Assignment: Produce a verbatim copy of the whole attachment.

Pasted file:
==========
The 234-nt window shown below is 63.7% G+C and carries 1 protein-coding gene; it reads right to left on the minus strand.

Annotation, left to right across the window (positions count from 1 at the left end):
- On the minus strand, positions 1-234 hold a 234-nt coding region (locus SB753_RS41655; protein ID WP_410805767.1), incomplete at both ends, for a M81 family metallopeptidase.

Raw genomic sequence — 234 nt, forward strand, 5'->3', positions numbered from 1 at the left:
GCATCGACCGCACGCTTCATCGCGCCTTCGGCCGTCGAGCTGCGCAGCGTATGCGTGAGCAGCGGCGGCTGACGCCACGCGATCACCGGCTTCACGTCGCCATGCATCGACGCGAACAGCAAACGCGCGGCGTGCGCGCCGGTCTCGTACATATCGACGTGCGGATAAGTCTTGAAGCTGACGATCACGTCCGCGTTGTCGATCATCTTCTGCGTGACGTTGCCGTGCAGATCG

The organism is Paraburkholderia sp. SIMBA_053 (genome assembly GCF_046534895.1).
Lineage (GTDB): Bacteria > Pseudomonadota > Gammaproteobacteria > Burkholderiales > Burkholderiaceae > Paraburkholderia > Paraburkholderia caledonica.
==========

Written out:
The 234-nt window shown below is 63.7% G+C and carries 1 protein-coding gene; it reads right to left on the minus strand.

Annotation, left to right across the window (positions count from 1 at the left end):
- On the minus strand, positions 1-234 hold a 234-nt coding region (locus SB753_RS41655; protein ID WP_410805767.1), incomplete at both ends, for a M81 family metallopeptidase.

Raw genomic sequence — 234 nt, forward strand, 5'->3', positions numbered from 1 at the left:
GCATCGACCGCACGCTTCATCGCGCCTTCGGCCGTCGAGCTGCGCAGCGTATGCGTGAGCAGCGGCGGCTGACGCCACGCGATCACCGGCTTCACGTCGCCATGCATCGACGCGAACAGCAAACGCGCGGCGTGCGCGCCGGTCTCGTACATATCGACGTGCGGATAAGTCTTGAAGCTGACGATCACGTCCGCGTTGTCGATCATCTTCTGCGTGACGTTGCCGTGCAGATCG

The organism is Paraburkholderia sp. SIMBA_053 (genome assembly GCF_046534895.1).
Lineage (GTDB): Bacteria > Pseudomonadota > Gammaproteobacteria > Burkholderiales > Burkholderiaceae > Paraburkholderia > Paraburkholderia caledonica.